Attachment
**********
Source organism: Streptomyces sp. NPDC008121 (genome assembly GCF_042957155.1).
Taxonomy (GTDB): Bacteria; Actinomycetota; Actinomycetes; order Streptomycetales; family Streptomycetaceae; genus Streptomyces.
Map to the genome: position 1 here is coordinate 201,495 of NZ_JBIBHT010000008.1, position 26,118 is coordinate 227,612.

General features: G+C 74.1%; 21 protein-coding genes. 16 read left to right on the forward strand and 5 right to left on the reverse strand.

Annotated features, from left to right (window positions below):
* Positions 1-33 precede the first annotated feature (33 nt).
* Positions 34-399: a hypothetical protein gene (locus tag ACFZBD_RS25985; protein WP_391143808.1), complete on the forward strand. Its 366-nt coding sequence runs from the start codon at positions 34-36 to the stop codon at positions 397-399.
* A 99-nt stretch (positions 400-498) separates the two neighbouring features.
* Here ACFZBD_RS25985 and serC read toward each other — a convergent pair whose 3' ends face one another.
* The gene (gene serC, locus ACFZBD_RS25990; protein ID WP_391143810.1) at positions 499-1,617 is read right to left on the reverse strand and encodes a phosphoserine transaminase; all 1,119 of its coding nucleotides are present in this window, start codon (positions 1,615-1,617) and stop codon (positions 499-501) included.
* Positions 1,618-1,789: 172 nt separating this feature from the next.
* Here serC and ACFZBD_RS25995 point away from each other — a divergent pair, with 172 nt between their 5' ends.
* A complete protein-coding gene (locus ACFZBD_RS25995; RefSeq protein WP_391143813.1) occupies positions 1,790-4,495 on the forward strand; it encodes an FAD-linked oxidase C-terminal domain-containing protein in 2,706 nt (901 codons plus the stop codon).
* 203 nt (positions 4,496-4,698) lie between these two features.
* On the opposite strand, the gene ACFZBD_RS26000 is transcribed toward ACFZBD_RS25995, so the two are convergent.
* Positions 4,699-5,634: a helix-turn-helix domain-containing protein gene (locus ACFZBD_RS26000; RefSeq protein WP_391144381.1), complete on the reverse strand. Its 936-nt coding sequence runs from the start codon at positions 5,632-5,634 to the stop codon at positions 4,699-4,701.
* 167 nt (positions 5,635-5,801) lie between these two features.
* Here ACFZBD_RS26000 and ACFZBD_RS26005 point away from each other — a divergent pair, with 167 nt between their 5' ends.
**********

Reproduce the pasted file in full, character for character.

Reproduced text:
Source organism: Streptomyces sp. NPDC008121 (genome assembly GCF_042957155.1).
Taxonomy (GTDB): Bacteria; Actinomycetota; Actinomycetes; order Streptomycetales; family Streptomycetaceae; genus Streptomyces.
Map to the genome: position 1 here is coordinate 201,495 of NZ_JBIBHT010000008.1, position 26,118 is coordinate 227,612.

General features: G+C 74.1%; 21 protein-coding genes. 16 read left to right on the forward strand and 5 right to left on the reverse strand.

Annotated features, from left to right (window positions below):
* Positions 1-33 precede the first annotated feature (33 nt).
* Positions 34-399: a hypothetical protein gene (locus tag ACFZBD_RS25985; protein WP_391143808.1), complete on the forward strand. Its 366-nt coding sequence runs from the start codon at positions 34-36 to the stop codon at positions 397-399.
* A 99-nt stretch (positions 400-498) separates the two neighbouring features.
* Here ACFZBD_RS25985 and serC read toward each other — a convergent pair whose 3' ends face one another.
* The gene (gene serC, locus ACFZBD_RS25990; protein ID WP_391143810.1) at positions 499-1,617 is read right to left on the reverse strand and encodes a phosphoserine transaminase; all 1,119 of its coding nucleotides are present in this window, start codon (positions 1,615-1,617) and stop codon (positions 499-501) included.
* Positions 1,618-1,789: 172 nt separating this feature from the next.
* Here serC and ACFZBD_RS25995 point away from each other — a divergent pair, with 172 nt between their 5' ends.
* A complete protein-coding gene (locus ACFZBD_RS25995; RefSeq protein WP_391143813.1) occupies positions 1,790-4,495 on the forward strand; it encodes an FAD-linked oxidase C-terminal domain-containing protein in 2,706 nt (901 codons plus the stop codon).
* 203 nt (positions 4,496-4,698) lie between these two features.
* On the opposite strand, the gene ACFZBD_RS26000 is transcribed toward ACFZBD_RS25995, so the two are convergent.
* Positions 4,699-5,634: a helix-turn-helix domain-containing protein gene (locus ACFZBD_RS26000; RefSeq protein WP_391144381.1), complete on the reverse strand. Its 936-nt coding sequence runs from the start codon at positions 5,632-5,634 to the stop codon at positions 4,699-4,701.
* 167 nt (positions 5,635-5,801) lie between these two features.
* Here ACFZBD_RS26000 and ACFZBD_RS26005 point away from each other — a divergent pair, with 167 nt between their 5' ends.